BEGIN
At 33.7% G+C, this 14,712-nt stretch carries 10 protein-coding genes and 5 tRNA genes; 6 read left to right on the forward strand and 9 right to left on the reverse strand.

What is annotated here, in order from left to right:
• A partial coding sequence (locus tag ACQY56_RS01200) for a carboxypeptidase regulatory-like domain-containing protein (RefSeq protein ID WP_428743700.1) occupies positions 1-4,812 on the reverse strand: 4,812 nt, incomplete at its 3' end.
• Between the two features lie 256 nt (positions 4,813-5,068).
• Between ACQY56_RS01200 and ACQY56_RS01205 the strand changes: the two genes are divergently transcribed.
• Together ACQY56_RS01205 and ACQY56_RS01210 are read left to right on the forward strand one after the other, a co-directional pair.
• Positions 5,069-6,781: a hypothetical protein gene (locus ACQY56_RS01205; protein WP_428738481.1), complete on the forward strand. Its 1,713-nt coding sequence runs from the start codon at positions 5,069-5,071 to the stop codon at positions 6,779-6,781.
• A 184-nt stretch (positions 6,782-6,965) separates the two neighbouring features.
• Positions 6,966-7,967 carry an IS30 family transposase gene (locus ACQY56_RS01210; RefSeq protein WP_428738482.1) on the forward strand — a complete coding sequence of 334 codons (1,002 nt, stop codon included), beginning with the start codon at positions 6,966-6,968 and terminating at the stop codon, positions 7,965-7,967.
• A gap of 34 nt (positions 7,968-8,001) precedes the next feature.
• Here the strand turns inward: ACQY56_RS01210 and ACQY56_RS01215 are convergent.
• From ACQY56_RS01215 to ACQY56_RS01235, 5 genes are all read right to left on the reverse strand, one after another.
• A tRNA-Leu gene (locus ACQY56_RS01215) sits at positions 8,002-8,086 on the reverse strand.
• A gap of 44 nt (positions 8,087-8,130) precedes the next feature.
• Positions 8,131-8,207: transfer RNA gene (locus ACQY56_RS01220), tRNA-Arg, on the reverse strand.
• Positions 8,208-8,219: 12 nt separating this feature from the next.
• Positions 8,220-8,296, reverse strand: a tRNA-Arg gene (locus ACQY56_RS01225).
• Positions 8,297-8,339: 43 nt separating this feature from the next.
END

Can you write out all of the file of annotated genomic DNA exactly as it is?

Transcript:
At 33.7% G+C, this 14,712-nt stretch carries 10 protein-coding genes and 5 tRNA genes; 6 read left to right on the forward strand and 9 right to left on the reverse strand.

What is annotated here, in order from left to right:
• A partial coding sequence (locus tag ACQY56_RS01200) for a carboxypeptidase regulatory-like domain-containing protein (RefSeq protein ID WP_428743700.1) occupies positions 1-4,812 on the reverse strand: 4,812 nt, incomplete at its 3' end.
• Between the two features lie 256 nt (positions 4,813-5,068).
• Between ACQY56_RS01200 and ACQY56_RS01205 the strand changes: the two genes are divergently transcribed.
• Together ACQY56_RS01205 and ACQY56_RS01210 are read left to right on the forward strand one after the other, a co-directional pair.
• Positions 5,069-6,781: a hypothetical protein gene (locus ACQY56_RS01205; protein WP_428738481.1), complete on the forward strand. Its 1,713-nt coding sequence runs from the start codon at positions 5,069-5,071 to the stop codon at positions 6,779-6,781.
• A 184-nt stretch (positions 6,782-6,965) separates the two neighbouring features.
• Positions 6,966-7,967 carry an IS30 family transposase gene (locus ACQY56_RS01210; RefSeq protein WP_428738482.1) on the forward strand — a complete coding sequence of 334 codons (1,002 nt, stop codon included), beginning with the start codon at positions 6,966-6,968 and terminating at the stop codon, positions 7,965-7,967.
• A gap of 34 nt (positions 7,968-8,001) precedes the next feature.
• Here the strand turns inward: ACQY56_RS01210 and ACQY56_RS01215 are convergent.
• From ACQY56_RS01215 to ACQY56_RS01235, 5 genes are all read right to left on the reverse strand, one after another.
• A tRNA-Leu gene (locus ACQY56_RS01215) sits at positions 8,002-8,086 on the reverse strand.
• A gap of 44 nt (positions 8,087-8,130) precedes the next feature.
• Positions 8,131-8,207: transfer RNA gene (locus ACQY56_RS01220), tRNA-Arg, on the reverse strand.
• Positions 8,208-8,219: 12 nt separating this feature from the next.
• Positions 8,220-8,296, reverse strand: a tRNA-Arg gene (locus ACQY56_RS01225).
• Positions 8,297-8,339: 43 nt separating this feature from the next.